Normally, competition in the marketplace is a good thing for the consumer (the agent in this case). Except that as it comes to the MLS, the main “product” that creates value belongs to the broker. The broker holds the copyright to all of the data; the MLS holds the copyright to the compilation, but the base property-level data copyright belongs to the broker, not the agent.
And so we come to the core of the conflicts.
My modest proposal, therefore, is to make the broker pay for everything, on a per-seat basis.
The MLS may offer “member benefit” products, but it will consider the value to its customers: the broker. There may be certain products, certain types of innovation, that are simply too expensive for any individual brokerage to undertake: those are precisely the kinds of innovations that the MLS can provide for its customers, achieving economic efficiency. Add-on products would also be analyzed on the basis of how many of the brokerages in the MLS’s market would adopt them, rather than how many agents would.
Payment for these products would be made by the brokerages, which creates enormous incentives for the brokers who want those products to drive usage rates among its agents. After all, the brokerages would pay on a per-head basis, and would recognize the real benefit of getting their agents to use the products that they’ve just spent a bunch of money acquiring via the MLS.
And of course, the whole conflict of intellectual property fades significantly when the broker is the one making the decision as to whether to buy a particular product or not for all of his agents.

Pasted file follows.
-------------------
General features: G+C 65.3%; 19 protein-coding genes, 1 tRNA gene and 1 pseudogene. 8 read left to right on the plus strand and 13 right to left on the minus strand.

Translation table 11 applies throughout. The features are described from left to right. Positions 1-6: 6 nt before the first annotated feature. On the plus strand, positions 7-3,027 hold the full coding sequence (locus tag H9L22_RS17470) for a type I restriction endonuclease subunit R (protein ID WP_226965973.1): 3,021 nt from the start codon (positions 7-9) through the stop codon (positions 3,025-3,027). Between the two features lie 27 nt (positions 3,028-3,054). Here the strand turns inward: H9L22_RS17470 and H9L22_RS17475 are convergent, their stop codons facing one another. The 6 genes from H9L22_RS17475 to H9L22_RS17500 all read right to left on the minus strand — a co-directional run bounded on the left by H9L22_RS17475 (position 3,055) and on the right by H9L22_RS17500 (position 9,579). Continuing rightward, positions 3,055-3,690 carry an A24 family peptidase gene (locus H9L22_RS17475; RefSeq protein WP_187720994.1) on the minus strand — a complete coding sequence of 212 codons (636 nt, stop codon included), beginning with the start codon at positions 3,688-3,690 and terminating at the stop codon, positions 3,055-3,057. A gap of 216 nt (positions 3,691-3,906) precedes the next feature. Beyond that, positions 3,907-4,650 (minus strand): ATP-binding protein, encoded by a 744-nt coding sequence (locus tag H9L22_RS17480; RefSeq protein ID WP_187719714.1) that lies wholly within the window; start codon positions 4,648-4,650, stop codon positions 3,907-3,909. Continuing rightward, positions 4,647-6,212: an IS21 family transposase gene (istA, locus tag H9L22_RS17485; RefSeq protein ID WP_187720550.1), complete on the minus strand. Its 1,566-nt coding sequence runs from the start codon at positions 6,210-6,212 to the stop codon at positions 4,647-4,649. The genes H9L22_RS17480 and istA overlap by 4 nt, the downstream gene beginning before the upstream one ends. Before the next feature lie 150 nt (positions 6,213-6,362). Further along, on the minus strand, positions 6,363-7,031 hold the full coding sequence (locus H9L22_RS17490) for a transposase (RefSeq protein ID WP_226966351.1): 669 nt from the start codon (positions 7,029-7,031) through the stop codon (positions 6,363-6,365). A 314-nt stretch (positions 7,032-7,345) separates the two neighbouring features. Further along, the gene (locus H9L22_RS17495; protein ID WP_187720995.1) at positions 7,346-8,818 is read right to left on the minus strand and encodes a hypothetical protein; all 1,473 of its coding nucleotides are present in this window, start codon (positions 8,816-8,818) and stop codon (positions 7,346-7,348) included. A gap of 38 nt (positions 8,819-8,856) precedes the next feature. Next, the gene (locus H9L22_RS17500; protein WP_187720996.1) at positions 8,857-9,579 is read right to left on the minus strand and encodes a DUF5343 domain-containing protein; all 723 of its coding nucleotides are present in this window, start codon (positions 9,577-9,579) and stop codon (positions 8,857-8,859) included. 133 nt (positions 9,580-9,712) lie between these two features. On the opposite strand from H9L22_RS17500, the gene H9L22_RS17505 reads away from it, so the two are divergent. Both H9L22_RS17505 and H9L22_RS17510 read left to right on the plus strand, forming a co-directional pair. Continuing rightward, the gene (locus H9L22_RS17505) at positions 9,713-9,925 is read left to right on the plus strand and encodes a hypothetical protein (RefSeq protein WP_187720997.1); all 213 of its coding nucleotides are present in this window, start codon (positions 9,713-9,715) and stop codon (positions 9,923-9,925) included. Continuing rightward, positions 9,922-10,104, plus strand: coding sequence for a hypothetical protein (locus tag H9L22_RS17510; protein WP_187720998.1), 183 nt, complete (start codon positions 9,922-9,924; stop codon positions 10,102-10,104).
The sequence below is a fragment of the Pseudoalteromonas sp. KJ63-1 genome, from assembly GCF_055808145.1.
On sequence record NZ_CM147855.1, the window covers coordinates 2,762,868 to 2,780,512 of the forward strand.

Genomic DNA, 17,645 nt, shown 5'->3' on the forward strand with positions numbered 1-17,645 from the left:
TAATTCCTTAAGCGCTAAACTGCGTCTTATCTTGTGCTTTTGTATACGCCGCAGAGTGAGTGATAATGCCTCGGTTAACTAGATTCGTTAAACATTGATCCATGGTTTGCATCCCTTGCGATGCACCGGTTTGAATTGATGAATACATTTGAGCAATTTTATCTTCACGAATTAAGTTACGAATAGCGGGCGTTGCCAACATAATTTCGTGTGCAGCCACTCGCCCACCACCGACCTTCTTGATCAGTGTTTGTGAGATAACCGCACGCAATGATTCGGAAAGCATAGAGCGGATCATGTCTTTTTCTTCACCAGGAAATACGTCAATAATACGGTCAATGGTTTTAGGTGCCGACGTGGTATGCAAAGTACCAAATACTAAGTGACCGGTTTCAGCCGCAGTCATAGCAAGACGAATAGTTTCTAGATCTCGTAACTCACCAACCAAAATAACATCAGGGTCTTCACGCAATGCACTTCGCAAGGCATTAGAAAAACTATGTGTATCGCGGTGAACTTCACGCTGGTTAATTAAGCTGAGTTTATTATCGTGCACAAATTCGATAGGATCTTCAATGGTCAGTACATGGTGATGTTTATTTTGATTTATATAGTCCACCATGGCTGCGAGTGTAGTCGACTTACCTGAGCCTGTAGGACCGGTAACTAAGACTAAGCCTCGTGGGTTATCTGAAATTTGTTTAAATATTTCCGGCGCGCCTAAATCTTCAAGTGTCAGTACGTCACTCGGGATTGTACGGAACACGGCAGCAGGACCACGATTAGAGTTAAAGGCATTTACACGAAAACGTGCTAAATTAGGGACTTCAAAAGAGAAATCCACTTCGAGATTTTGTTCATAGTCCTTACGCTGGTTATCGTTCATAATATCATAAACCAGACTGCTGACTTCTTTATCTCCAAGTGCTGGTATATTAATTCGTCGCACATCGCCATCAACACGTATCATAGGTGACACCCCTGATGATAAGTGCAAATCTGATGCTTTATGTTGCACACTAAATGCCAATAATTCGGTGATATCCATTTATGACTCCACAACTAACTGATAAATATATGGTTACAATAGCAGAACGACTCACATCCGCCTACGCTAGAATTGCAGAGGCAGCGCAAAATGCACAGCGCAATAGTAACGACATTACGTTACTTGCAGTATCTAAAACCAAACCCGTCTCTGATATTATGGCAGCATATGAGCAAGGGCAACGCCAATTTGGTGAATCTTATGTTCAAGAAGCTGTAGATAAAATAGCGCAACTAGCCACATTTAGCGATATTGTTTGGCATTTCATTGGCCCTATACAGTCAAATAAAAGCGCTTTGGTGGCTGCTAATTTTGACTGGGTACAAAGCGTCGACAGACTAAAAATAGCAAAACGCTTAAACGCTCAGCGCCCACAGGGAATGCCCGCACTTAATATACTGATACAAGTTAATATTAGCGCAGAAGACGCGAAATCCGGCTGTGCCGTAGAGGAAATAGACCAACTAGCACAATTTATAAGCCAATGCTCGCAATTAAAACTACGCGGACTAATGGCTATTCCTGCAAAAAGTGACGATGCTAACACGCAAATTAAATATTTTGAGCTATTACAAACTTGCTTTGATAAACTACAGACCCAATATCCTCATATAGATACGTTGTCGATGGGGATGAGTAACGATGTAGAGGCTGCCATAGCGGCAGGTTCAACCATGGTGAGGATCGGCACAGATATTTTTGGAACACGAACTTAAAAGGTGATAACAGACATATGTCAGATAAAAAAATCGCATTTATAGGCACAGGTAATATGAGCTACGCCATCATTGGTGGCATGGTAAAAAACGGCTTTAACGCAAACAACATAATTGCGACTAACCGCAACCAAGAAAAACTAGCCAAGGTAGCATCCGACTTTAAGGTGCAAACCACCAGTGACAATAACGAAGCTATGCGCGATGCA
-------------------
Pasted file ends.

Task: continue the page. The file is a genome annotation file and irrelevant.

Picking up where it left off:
Smaller brokerages may opt to pay for a bunch of products from the MLS, because they don’t have the capability to develop (or have a vendor develop) unique products. Big brokers may elect to “opt-out” of such products, and spend money themselves on developing innovations for their agents. We still have competition in the marketplace, but with far less conflict. Member-benefit tools offered out to everyone at no additional charge would be those that the majority of the brokers in a MLS find valuable.
And of critical importance, brokerages could make the determination of whether they would benefit more from such universal member-benefit products because they can train, implement, customize, etc. better than others before the fact. They can be proactive in those decisions, rather than reactive, and make their own investment decisions accordingly. Marc’s view that big brokers have nothing to fear from innovation because they can out-execute may be correct, but the missing piece is timing: out-execute, yes, but be able to prepare and plan for it, rather than having to react and respond to events.
I think this relatively simple change would go a long way towards restoring order while lowering conflicts in the real estate industry. Frankly, I don’t see a huge amount of downside. And it would be relatively easy to implement: some changes to billing practices are what’s required.
Furthermore, it isn’t as if change isn’t coming anyhow. There are changes coming, like it or not. The current system is not likely to be sustainable, and that which cannot last won’t.
But I’d like to hear if I’ve missed something. Is there a downside to the broker-pays model that I haven’t considered? Is all this too late? What do my readers of wit and wisdom think?